ResetReviewed By Jay Seaver
Posted 07/02/17 01:04:35
There are bits of "Reset" that suggest something has been lost in translation or, more likely, as the filmmakers tried to wrestle a twisty sci-fi story into a crowd-pleasing action movie, bits that connect in the right way but which lack the right emphasis or revelations that don't make a whole lot of sense. That's kind of what one expects from a movie like this, despite hoping for something a nice surprise, but the good bits in this one often wind up highlighting how dumb other parts are.The hook is clever - it's 2025, and two companies are racing to develop travel between parallel universes; unfortunately, American firm IPT has seen their program end in disaster. They think they can recover if they steal the work of Chinese competitor Nexus Corp, where the project spearheaded by director Cheng Yijie (King Shih-chieh), Xia Tian (Yang Mi), Da XIang (Liu Chang), XIang Dong (Jin Xiyuan), and Huang Chen (Anita Wang Lidan) is making good progress. The solution proposed by mercenary Tsui Hu (Wallace Huo) is crude but potentially effective - kidnap XIa's young son Doudou ("Hummer" Zhang Yihan), inject an explosive in his neck, and tell her to get them their research data in an hour. The potential hitch with this plan is that Xia is surprisingly resourceful even without a machine that, while untested on humans, can position the other end of its wormhole up to 75 minutes in the past.
That is, admittedly, the past of a parallel but apparently identical universe, which is useful for not having to go on about paradoxes but is something that kind of gets put on the back burner as the story plays out. It makes for a rather grim set of implications that the filmmakers could spend a little more time examining even if it slowed down or spread out the action that winds up being rather backloaded, though enough is implied that doing so might have made the themes too obvious. There's still a lot that winds up being pretty dumb in the script without that: Aside from the security at Nexus HQ being so porous that this sort of risky blackmail gambit seems unnecessary (if you've got perfect eyeball containers on hand, there seems like a much easier way to go about this), there's a lot of sneaking around and yelling not shooting oneself in the foot by not explaining things. If there was ever a situation where the heroine could say "I'm you from an hour in the future of a parallel universe and we need to secure this building now" and have people believe it rather than mess around with chloroforming her doppelganger, it's this one.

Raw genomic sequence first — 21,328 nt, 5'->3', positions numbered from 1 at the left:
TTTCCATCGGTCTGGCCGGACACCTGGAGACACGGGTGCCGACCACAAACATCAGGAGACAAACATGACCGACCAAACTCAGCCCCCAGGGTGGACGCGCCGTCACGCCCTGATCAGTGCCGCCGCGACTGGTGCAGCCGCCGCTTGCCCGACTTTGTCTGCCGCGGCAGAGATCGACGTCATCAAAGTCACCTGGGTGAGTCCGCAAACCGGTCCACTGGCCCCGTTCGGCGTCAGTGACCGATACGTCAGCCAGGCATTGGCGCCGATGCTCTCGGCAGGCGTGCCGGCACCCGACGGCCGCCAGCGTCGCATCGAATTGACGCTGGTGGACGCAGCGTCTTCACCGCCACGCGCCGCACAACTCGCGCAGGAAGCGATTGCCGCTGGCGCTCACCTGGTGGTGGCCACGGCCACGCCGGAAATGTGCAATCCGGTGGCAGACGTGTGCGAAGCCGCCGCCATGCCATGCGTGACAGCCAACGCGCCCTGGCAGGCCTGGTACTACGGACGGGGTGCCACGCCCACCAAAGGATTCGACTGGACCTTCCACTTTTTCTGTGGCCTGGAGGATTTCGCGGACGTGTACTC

The cast seems to have a hard time selling this as a result, although it may also be a case of this sort of twisty sci-fi movie not being as common in China as it is in the U.S. despite China eating this sort of thing up when they import it. Yang Mi, for instance, initially feels a bit out of her element , although to her great credit she proves up to the challenge of portraying increasingly desperate takes on the character by the time there are three Xia Tians running around. Not messing around apparently suits her, enough so that XIa TIan going from being Sarah Connor in The Terminator to Sarah Connor in Terminator 2 over the space of a couple hours is something the audience can roll with. She's the only one that really gets a lot to do, unfortunately; Wallace Huo often seems like a stand-in for a more interesting villain, the Liu Chang/Jin Xiyuan/Wang Lidan trio is terribly underused, and King Shin-chieh hits every beat of the mentor role in seemingly tentative fashion.
The action, on the other hand, can get pretty good when directors Chang and Yoon Hong-seung get to let loose. They're occasionally hampered by CGI that is a notch or two below what you'd expect from a similar movie made on the other side of the Pacific, and despite having Jackie Chan as "supervising executive producer", there doesn't seem to be a whole lot of work from his crack stunt team. There are a fair number of fun bits as vehicles bang each other around bridges and a port, however, and while a school under reconstruction seems like a bit of a random spot for a big sequence to go down, it not only leads to some Hong Kong-style running around on scaffolding, but the most entertaining use of a piano in an action sequence since Iron Man Three.In that way, "Reset" is a lot like similar American movies, where the science fiction hook is a good excuse for big explosions and a little more creativity in the action, but not necessarily something where the plot implications have been hammered out. In this case, the fun action isn't quite timed right to overcome just how much of the movie doesn't make a lot of sense.
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